Monday, February 14, 2011

Home Girl & Tricky Six

Home Girl's New Blog
I've created a monster!  My home girl Michael (literally, she lives in my home), has started her own awesome blog ...
Michael blogging ... Jack sleeping,

If you haven't already, please check it out and while you're there please ask her nicely to ... LET ME USE THE FREAKING COMPUTER!!!  We've been talking about getting another laptop for a while, so I guess this will push us over the edge.  Seriously, how sad are we that we have to buy another laptop to support our new blog addictions.

She's training for her 4th Triathlon, and a half-marathon ... so along with being drop-dead sexy, she's pretty much a Triatha-stud!  I'm sure you'll enjoy her page.  But I've gotta warn ya - this is the same girl, who just yesterday bent down to pick something up off of the floor and hit her head on the counter top - like one of the "Three Stooges" or something!  It left a knot on her head, so I don't know if today's post will make sense.

Tricky Six
As I get ready for the Austin Marathon this week, I would WELCOME ideas on any little "mind games" for mastering the final six miles of the marathon.  (Or the last 3 of a half, if you've never ran a whole) Everyone knows the old saying "The marathon begins at Mile 20!", and I have found that to be completely and utterly a myth TRUE!!!

I usually feel great 'til about 21-23, but then morph into clinically insane for the last few. I've been seen talking to myself, and dropping cups of Gatorade because my hands all-of-the-sudden forgot how to close.  After a marathon, Michael will sometimes ask how I enjoyed Indianapolis, Louisville, etc.  I tell her I loved it, "but 24 minutes of it about killed me!"  Maybe I start a little fast.  Maybe I don't fuel exactly right.  Or just maybe it's because the marathon distance is ingeniously diabolical and intended to challenge you like few other races.

Sometimes on long runs, I try to "trick my mind" into thinking I'm running further than I actually am.  At about mile 16, I'll start telling myself, "Okay, this is mile 20!".  Then 17 is 21, 18 is 22, etc.   It's a little visualization method I use to convince myself on race day that I've ran 24, 25, & 26 in training ... but unfortunately my body knows my mind is lying to it!

The truth is, there are probably no short cuts.  It's a grind that you just have to get through, with whatever means possible.  But for some reason, getting over the mental hurdle at the end of a race is as big of a challenge as the physical one.

How about you ...
What is your crashing point in a race?
What do you do to get over the mental hump?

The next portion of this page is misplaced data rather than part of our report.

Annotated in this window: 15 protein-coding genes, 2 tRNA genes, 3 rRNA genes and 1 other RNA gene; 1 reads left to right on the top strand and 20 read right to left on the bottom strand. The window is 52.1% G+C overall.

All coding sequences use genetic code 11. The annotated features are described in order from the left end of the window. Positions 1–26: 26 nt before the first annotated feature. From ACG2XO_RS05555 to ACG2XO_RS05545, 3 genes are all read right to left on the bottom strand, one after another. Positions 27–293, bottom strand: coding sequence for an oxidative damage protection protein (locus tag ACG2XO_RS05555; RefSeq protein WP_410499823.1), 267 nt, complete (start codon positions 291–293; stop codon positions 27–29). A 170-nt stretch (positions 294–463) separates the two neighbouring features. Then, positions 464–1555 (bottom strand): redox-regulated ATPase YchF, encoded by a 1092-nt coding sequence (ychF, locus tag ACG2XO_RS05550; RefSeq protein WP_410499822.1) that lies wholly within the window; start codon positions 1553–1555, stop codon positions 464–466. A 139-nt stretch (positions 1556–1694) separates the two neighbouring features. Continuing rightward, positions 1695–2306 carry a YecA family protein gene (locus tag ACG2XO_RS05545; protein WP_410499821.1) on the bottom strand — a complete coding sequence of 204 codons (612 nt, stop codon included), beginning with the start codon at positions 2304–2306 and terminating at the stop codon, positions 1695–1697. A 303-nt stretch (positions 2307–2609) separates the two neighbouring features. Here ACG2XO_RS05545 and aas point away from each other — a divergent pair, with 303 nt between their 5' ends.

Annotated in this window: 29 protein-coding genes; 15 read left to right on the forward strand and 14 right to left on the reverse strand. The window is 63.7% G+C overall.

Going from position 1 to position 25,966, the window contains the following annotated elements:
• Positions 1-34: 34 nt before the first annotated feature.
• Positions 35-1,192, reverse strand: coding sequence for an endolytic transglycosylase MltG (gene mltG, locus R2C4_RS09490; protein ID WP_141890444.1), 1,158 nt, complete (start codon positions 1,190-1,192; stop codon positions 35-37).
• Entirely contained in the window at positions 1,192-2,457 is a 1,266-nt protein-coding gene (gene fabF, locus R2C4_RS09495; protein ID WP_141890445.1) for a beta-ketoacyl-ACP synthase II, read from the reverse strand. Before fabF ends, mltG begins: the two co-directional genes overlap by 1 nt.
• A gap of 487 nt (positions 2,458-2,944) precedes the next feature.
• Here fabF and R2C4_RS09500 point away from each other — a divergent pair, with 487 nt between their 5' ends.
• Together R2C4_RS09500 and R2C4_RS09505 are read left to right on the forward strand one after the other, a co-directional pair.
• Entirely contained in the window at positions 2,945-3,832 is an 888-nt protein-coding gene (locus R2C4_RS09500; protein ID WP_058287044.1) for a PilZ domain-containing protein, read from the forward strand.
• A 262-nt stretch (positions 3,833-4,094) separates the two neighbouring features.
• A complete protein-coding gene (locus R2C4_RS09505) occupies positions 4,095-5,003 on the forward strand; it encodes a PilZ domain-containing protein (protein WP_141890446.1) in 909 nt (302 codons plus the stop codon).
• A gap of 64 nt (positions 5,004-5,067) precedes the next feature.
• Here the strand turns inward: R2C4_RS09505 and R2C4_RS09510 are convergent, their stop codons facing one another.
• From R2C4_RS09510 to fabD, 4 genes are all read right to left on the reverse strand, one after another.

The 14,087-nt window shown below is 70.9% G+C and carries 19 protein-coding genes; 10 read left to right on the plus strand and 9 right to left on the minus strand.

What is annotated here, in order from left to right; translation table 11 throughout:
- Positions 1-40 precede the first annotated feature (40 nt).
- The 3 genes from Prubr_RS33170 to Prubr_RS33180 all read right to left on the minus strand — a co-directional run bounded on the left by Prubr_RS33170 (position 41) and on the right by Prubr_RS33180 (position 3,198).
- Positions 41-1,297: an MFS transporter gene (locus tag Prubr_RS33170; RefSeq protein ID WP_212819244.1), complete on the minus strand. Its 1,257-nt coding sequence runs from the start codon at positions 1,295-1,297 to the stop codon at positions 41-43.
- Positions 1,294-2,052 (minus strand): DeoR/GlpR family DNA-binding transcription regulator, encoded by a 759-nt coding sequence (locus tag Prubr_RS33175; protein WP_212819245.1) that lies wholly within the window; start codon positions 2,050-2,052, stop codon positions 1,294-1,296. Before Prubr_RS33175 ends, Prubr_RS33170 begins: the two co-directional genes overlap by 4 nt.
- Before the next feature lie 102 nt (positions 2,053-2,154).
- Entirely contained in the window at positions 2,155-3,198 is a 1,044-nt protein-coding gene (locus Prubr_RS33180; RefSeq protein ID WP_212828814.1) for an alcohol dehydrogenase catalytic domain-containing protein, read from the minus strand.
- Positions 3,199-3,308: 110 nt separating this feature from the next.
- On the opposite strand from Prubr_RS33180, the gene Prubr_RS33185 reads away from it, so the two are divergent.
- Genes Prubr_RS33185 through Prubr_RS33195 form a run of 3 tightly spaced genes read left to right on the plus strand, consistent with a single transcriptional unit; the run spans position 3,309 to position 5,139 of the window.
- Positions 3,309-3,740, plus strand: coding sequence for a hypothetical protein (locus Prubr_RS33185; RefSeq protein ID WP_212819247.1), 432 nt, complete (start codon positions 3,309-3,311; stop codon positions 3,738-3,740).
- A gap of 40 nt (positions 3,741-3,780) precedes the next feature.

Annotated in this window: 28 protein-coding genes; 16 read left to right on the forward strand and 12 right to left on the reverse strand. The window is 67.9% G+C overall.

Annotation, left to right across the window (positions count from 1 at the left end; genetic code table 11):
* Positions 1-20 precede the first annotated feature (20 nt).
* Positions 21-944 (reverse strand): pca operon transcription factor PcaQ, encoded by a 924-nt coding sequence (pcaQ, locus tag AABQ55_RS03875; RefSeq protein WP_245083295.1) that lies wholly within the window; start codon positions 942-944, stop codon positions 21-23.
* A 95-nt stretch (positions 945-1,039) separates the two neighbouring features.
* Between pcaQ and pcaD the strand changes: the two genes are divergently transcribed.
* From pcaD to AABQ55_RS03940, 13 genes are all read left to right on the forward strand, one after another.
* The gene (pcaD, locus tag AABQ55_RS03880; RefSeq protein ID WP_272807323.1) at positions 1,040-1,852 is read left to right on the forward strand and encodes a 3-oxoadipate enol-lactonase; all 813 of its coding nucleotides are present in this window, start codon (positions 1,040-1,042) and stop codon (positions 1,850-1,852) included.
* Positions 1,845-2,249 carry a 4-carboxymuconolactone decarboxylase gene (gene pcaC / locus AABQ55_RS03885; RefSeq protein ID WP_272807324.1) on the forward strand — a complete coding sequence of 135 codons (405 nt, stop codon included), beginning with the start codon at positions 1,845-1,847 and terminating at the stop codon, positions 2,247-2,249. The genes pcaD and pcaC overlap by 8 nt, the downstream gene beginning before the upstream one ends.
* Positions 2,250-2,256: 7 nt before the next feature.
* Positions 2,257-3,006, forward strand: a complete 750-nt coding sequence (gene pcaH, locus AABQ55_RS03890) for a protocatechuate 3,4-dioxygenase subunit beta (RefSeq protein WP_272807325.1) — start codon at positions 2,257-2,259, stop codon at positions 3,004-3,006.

Do the last 6 miles tax your mind or body more?
... be great today!


  1. I dont' have any really good tips to help ya. But I will try and think about and get back to ya.

    Have a great day!

  2. I always dedicate the last 6 miles to people. It could be someone close to you who has died and you think about that mile remembering him/her. It could be someone who helped you get through training. I did all the last 6 miles last time for my cousin who is fighting cancer and has worked much harder at it than I ever will at a marathon. In my first marathon I really felt my mother (who has died) helped me get through a very hard mile. If the person is living I let them know through a card, give them an approximate window I will be running the mile I am dedicating to them and ask them to be sending positive thoughts my way.

    This may be more than you want to do but it truly helps me.

  3. Well, considering the longest distance I've tackled is about 4 miles....I don't have any good advice for you. Here is some questionable advice though:
    - imagine the guy behind you has a knife
    - make a side-bet with Michael: she gets an extra hour per week on the laptop for every minute you go over your target time
    ...okay, I'm done. ;)

  4. I've only ran 1 marathon, so I don't have as much experience at them as you do, haha I didn't hit the wall until the start of mile 26, when it felt like my body could go no further. I thought that having a pacer with you the last 6 miles helps out a ton (not sure if this is possible). Or maybe following a pacing team, because then it feels like a team, and everyone on that teams cares about the people running with them. I like ajh's idea above, I like to think about all the people that got me to that point, and it inspires you to do it for them.

  5. i am seriously lacking in mental toughness, and am deathly afraid of what kind of mess i would turn into during a marathon.

  6. Count how many people you pass in the last 6. Out loud if you have to! :)

    Seriously though... I wish I had better advice, but I always just try to catch one person. And when I go, I pick another. Makes the miles go a little faster! Best of luck!

  7. My only tip is to start thinking about one thing specifically. Like--lengthen my stride--and just focus on making your legs stretch a little bit longer or focus on a runner ahead of you and "staying with them" or passing that one person, then do it again etc. I haven't run that far in a long time but even in shorter races it seems to get my mind off the pain. Even just counting helps me. Count how many times my right knee comes up. My brain is too tired to do much else.

  8. pure unadulterated mind-f is how you get through those miles.

    'Those who can do, those who can't QUIT'

    Tell yourself that at that point and watch your cadence pick up. If you are a competitor, and you are, being told to quit will only fire you up to move faster and get 'er done.


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